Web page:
The People of Gibraltar
2014 - Uno Langmann Collection - Two Photos of Gibraltar

It was big news in the art world when the Uno Langmann family in 2014 generously donated thousands of photographs from their private collection to the University of British Columbia. At any rate it was much commented in British Columbia where Langmann is still at the time of writing one of the foremost Canadian art dealers and a specialist in European and North American art of the 18th to early 20th century. In one of the smaller albums consisting mainly of Canadian and United States views there are two of Gibraltar.


In the foreground a Spanish pill-box – known as a garrita - close to and probably part of the Spanish aduana. The cattle – probably British – are being allowed to graze on the Neutral Ground. Just below the North Front on the British side and from the left a very faint Devil’s Tower (See LINK)  and the tombstones of the cemetery. More or less in the center a rather fancy building with two tall chimneys – the British passport office,


Apart from the ship in the foreground all the rest are part of Gibraltar’s huge 19th century fleet of coal hulks. (see LINK) They were owned by many of the richest families on the Rock who made quite a lot of money servicing the many coal-fired ships that came to Gibraltar. The most famous hulk of the lot was the East Indiaman “Java” - on the left on the photo. (see LINK)

Gibraltar had no proper natural harbour when this photo was taken and larger ships were always forced to anchor a fair distance from the landing place at Commercial Wharf. In fact the ships on the photograph appear to be encroaching into Spanish waters.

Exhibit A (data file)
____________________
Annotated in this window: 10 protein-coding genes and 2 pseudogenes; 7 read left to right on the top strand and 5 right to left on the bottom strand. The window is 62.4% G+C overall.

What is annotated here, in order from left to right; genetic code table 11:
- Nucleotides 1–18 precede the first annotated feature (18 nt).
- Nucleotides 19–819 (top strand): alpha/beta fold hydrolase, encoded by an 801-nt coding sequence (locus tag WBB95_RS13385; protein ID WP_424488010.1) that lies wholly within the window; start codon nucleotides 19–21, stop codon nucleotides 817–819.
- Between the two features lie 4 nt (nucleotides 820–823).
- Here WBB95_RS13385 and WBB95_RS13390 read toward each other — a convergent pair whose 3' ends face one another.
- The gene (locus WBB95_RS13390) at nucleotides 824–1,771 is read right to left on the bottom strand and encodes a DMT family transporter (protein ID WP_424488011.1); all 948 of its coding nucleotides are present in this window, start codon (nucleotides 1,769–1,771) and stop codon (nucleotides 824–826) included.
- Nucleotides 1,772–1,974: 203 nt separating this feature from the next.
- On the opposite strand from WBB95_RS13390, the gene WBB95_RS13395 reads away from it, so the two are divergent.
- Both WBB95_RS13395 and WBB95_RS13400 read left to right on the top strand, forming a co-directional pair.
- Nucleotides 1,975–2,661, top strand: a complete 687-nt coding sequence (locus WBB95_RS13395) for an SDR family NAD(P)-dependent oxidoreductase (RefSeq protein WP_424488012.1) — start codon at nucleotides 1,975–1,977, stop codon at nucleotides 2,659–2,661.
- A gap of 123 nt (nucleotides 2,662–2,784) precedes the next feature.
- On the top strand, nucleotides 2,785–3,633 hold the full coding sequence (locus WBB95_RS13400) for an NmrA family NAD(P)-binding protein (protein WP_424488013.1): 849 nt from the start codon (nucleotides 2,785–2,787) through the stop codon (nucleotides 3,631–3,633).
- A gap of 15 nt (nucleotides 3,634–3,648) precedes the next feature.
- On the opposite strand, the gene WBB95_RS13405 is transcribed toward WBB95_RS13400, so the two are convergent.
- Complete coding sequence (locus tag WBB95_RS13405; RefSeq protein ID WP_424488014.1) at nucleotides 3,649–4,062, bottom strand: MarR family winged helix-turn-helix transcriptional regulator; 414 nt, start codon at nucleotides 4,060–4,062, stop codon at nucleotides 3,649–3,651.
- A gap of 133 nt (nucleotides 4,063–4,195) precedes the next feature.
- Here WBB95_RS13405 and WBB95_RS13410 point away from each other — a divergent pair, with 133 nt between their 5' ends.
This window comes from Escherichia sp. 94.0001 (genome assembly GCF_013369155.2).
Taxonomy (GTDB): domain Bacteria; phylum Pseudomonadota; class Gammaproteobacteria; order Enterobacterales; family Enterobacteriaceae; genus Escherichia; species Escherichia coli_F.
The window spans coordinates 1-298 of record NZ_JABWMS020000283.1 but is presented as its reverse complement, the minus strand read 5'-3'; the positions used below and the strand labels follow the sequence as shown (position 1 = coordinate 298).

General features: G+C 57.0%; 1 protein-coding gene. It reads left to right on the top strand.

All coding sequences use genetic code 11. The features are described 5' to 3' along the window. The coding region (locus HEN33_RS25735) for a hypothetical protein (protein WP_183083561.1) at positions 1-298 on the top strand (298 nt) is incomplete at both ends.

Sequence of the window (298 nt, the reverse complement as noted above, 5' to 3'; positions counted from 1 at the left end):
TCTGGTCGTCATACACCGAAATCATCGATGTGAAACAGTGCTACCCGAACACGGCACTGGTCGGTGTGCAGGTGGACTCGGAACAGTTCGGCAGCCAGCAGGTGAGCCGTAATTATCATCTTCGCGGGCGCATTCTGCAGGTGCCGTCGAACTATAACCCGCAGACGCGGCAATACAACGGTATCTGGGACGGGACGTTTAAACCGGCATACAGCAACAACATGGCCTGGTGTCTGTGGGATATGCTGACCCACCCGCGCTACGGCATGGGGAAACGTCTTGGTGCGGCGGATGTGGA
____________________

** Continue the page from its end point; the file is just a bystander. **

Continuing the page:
However, the populations of the neighbouring Spanish towns of la LinĂ©a and Algeciras were probably around three time that of Gibraltar, neither had any real need for a proper harbour catering for large ships. Spain may never have given up on Gibraltar but the anchoring of Gibraltarian owned ships within what Spain would consider today as part of their territorial waters hardly raised an eyebrow in those days. Gibraltar was part of a powerful empire and Spain was in no position to kick up too much of a stink about foreign ships in their own backyard.

Ironically this was the decade in which work began on the new dockyard , four dry docks, extensions to the South and North Moles (see LINK) and the building of the detached mole . . . all creating a massive demand for labour almost all of which came from the Campo area. And underneath it all was a relationship between the civilian populations of Gibraltar and that of its two neighbours which was probably as good as it would ever be.

Curiously both photos were taken by Joseph Porral a local photographer and postcard seller. Both of them are signed with his JP logo. In my opinion Porral was just as good a photographer as many other pioneers who took similar scenes of the Rock during the mid and late 19th century. His work is decidedly rare. To have found two of his photos in a single album is more than I could have hoped for.